3D Reconstruction Using Differential Imaging - The Robotics Institute Carnegie Mellon University
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3D Reconstruction Using Differential Imaging

PhD Thesis, Tech. Report, CMU-RI-TR-22-73, Robotics Institute, Carnegie Mellon Univeristy, December, 2022
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3D reconstruction is at the heart of many computer vision applications, including autonomous driving, visual inspection in manufacturing, and augmented and virtual reality (AR/VR). Because monocular 3D sensing is fundamentally ill-posed, many reconstruction techniques achieve high accuracy by using multiple captures to solve the inverse problem. Depending on the amount of change in these captures relative to the scale of the scene, we can broadly categorize imaging techniques into two groups: non-differential imaging and differential imaging. For example, a stereo system with a large baseline is non-differential, whereas one with a tiny baseline is differential.

Differential imaging offers a few advantages. On the hardware side, because of the tiny changes in measurements, differential imaging systems can be made compact and portable. There are commercially-available sensors at our disposal that already facilitate differential imaging, such as light field cameras and dual-pixel cameras that capture images of a scene under differentially-varying viewpoints. On the algorithm side, differential imaging makes it possible to locally linearize originally nonlinear phenomena so that inverse problems become easier to solve.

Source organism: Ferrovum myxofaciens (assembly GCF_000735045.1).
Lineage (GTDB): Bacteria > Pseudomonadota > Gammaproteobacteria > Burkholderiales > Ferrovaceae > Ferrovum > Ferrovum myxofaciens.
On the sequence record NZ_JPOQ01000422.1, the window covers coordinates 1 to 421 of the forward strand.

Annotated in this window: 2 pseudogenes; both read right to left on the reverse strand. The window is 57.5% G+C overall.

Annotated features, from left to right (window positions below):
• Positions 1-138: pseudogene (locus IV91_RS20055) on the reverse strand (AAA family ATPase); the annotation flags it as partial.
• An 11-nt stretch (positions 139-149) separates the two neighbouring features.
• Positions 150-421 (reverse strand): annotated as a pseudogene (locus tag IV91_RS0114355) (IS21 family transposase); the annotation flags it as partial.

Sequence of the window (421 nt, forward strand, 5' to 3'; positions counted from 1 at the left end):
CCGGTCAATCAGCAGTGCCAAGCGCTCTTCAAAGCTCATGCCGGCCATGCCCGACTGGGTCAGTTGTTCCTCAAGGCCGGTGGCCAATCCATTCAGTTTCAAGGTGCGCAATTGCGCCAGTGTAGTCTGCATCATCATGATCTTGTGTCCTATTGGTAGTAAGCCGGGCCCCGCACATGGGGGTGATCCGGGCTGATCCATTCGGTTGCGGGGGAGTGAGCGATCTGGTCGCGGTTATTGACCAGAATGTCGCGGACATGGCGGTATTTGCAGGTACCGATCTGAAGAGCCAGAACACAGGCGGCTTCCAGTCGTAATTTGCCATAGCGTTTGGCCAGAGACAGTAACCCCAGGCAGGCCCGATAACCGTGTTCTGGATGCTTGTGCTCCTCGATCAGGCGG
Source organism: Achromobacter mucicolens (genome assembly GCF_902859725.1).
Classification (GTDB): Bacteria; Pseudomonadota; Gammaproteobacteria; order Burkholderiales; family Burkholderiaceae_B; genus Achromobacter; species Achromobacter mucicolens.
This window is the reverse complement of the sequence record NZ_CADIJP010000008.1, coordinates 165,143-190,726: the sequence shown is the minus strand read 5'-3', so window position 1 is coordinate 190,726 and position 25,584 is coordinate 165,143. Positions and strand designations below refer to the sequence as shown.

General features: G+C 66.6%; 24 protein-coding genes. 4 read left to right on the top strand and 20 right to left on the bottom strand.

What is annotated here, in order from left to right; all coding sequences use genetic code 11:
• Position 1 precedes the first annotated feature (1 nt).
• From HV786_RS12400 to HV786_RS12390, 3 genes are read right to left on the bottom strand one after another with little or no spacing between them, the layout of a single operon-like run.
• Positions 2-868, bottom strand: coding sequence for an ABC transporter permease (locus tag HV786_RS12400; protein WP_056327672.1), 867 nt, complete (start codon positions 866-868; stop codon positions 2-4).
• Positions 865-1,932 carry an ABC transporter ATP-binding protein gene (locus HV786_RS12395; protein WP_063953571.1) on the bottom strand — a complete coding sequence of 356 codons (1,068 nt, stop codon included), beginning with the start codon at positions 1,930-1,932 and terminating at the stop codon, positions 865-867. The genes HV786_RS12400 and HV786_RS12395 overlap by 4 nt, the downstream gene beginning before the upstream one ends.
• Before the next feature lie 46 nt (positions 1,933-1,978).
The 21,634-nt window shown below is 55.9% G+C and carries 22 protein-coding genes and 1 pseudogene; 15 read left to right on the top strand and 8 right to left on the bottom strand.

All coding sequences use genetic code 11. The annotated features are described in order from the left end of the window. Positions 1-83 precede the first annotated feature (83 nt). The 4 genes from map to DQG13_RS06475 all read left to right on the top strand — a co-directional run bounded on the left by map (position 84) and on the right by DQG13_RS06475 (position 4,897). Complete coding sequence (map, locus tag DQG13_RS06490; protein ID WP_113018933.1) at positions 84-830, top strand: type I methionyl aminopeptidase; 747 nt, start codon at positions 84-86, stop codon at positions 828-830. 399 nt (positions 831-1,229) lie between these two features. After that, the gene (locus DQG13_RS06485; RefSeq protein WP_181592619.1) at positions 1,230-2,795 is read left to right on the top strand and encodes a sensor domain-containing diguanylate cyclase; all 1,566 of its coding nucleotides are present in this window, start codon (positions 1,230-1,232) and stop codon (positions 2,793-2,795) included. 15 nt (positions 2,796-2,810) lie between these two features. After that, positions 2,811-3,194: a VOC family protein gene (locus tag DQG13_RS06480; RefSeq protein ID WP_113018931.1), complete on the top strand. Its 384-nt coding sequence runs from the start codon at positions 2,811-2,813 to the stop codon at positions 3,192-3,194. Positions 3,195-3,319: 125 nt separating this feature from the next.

In this thesis, we leverage differential imaging to solve three challenging reconstruction problems. First, we introduce a method for non-line-of-sight (NLOS) imaging, an imaging scenario where the scene of interest is not directly visible to the camera. We apply differential imaging by densely scanning a visible surface using a transient imaging system. We then extract a geometric feature that we call the Fermat paths (defined as light paths that satisfy Fermat's principle) from each transient measurement of photons bouncing between the visible surface and the NLOS object. Using the collection of Fermat paths at all scan points, we apply tools from differential geometry to conduct differential analysis and reconstruct the surface of the NLOS objects.

Second, we introduce a method for reconstructing purely specular objects. Our setup illuminates the unknown object with a near-field point light source, and images it with a differentially translating camera. The interaction of light with specular surfaces, specular reflection, is a consequence of Fermat's principle. Therefore, our method for specular shape reconstruction also leverages the theory of Fermat paths. We examine both the geometric and radiometric information in these paths to show that it is possible to uniquely reconstruct the unknown specular object.

Third and last, we introduce a method for single-shot depth from defocus. This is a fundamentally ill-posed problem when using a conventional camera. To address this, we propose to use a commercially-available dual-pixel sensor, which emulates a stereo system with a differential baseline. We study the image formation model of a dual-pixel camera in the presence of defocus blur, and propose a method to simultaneously estimate the defocus map and the latent all-in-focus image from a single dual-pixel capture.

We hope this thesis will inspire the use of more differential imaging hardware systems and algorithms for 3D reconstruction. The techniques we introduce in this thesis, especially the theory of Fermat paths, will also apply to other domains, including wavefront sensing, acoustic and ultrasonic imaging, lensless imaging, and seismic imaging.


author = {Shumian Xin},
title = {3D Reconstruction Using Differential Imaging},
year = {2022},
month = {December},
school = {Carnegie Mellon Univeristy},
address = {Pittsburgh, PA},
number = {CMU-RI-TR-22-73},
keywords = {3D Reconstruction, Differential Imaging},

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